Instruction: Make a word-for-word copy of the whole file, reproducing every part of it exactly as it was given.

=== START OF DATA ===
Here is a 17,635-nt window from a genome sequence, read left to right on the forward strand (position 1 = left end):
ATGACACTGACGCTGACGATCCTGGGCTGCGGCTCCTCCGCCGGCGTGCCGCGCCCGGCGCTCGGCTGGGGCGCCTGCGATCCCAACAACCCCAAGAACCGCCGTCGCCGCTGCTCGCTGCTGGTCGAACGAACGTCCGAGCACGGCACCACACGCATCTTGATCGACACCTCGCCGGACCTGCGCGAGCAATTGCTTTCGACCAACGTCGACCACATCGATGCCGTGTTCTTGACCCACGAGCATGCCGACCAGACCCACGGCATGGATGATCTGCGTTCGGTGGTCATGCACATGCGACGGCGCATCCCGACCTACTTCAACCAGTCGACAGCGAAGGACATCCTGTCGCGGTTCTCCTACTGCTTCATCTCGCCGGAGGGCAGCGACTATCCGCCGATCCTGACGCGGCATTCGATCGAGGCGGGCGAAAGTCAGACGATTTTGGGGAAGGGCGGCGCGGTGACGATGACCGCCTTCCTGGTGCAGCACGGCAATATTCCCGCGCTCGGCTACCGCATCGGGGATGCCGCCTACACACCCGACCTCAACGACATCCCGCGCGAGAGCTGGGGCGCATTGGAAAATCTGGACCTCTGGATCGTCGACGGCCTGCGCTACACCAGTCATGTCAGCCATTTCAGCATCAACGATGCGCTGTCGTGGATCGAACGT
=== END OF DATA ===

Here is a 17,635-nt window from a genome sequence, read left to right on the forward strand (position 1 = left end):
ATGACACTGACGCTGACGATCCTGGGCTGCGGCTCCTCCGCCGGCGTGCCGCGCCCGGCGCTCGGCTGGGGCGCCTGCGATCCCAACAACCCCAAGAACCGCCGTCGCCGCTGCTCGCTGCTGGTCGAACGAACGTCCGAGCACGGCACCACACGCATCTTGATCGACACCTCGCCGGACCTGCGCGAGCAATTGCTTTCGACCAACGTCGACCACATCGATGCCGTGTTCTTGACCCACGAGCATGCCGACCAGACCCACGGCATGGATGATCTGCGTTCGGTGGTCATGCACATGCGACGGCGCATCCCGACCTACTTCAACCAGTCGACAGCGAAGGACATCCTGTCGCGGTTCTCCTACTGCTTCATCTCGCCGGAGGGCAGCGACTATCCGCCGATCCTGACGCGGCATTCGATCGAGGCGGGCGAAAGTCAGACGATTTTGGGGAAGGGCGGCGCGGTGACGATGACCGCCTTCCTGGTGCAGCACGGCAATATTCCCGCGCTCGGCTACCGCATCGGGGATGCCGCCTACACACCCGACCTCAACGACATCCCGCGCGAGAGCTGGGGCGCATTGGAAAATCTGGACCTCTGGATCGTCGACGGCCTGCGCTACACCAGTCATGTCAGCCATTTCAGCATCAACGATGCGCTGTCGTGGATCGAACGT